Do you ever get lost trying to sort through the millions of educational websites coming your way? Curious about which sites are best to use with your students? Trying to figure out how to integrate technology without overwhelming your students by using too many websites?
I’ve been there. I regularly use several websites with students. Some focus on receiving information where students simply go to a site to read. Others focus more on creation and interaction. I use at least five sites for student composition on a regular basis. I’m often asked, “Are you sure your students can keep track of all those websites?” The answer: Yes.
These five simple tips help me think about which websites to use and how to manage those spaces with my students.
Every website has a different function. When selecting a website to use with students, consider learning opportunities the site provides. What value is added to student learning when using this site? What can learners do through use of this site? What can they create? How can learning objectives for students be met and exceeded with use of a specific website? How can this website engage students and help them take ownership of their learning?
I also think about the affordances and limitations for using this digital tool. What can students do in this specific space that they cannot do elsewhere? What learning experiences are not supported through use of this website? In what ways does the site support or not support authentic digital learning and writing?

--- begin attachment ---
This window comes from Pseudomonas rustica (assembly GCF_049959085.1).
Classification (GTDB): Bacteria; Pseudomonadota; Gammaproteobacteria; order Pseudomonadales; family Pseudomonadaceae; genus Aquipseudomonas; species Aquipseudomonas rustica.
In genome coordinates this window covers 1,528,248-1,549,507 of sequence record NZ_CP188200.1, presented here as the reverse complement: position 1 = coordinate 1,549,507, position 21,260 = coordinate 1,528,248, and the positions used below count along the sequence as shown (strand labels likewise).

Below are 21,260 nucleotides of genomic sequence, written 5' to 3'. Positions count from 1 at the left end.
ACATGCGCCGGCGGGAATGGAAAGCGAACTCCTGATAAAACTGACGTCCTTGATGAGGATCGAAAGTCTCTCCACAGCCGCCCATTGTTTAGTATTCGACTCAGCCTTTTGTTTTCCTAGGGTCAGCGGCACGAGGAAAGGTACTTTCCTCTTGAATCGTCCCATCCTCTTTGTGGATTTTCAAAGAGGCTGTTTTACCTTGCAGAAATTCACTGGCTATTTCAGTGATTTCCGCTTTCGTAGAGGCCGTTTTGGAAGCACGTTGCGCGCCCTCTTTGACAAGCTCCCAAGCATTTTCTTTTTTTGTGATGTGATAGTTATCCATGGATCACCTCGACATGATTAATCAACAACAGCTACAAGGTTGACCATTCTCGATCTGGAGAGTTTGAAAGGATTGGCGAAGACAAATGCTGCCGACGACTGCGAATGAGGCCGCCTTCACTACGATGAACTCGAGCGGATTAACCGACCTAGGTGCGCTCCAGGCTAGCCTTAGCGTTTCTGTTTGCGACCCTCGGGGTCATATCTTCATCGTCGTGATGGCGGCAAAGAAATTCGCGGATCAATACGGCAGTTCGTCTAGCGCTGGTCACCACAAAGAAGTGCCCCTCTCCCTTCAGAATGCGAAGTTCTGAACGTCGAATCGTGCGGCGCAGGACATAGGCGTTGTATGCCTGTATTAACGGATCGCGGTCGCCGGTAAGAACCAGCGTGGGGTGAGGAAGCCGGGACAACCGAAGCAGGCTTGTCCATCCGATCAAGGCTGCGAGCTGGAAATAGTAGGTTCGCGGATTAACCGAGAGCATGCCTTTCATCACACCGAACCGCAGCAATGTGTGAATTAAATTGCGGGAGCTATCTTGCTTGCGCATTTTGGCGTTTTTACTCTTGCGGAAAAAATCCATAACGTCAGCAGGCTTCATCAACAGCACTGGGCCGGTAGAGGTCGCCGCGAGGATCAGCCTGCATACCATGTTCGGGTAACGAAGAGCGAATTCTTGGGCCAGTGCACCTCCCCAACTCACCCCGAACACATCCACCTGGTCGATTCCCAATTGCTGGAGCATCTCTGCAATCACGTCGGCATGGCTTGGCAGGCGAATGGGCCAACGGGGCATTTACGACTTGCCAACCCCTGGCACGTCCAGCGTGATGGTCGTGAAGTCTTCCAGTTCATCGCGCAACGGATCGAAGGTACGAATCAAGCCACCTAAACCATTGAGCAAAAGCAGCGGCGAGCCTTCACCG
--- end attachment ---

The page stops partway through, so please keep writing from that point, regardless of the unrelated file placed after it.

I also think carefully about audiences for student compositions. Many teachers have students publish only final polished writing. Publishing final pieces is valuable, however, learning is also about conversation. There are other potential purposes and audiences for student composition in online spaces. Many websites have learning and audience goals focused on conversation and process. For instance, students can engage in a conversation around ideas they are researching or they could work on peer response of their writing.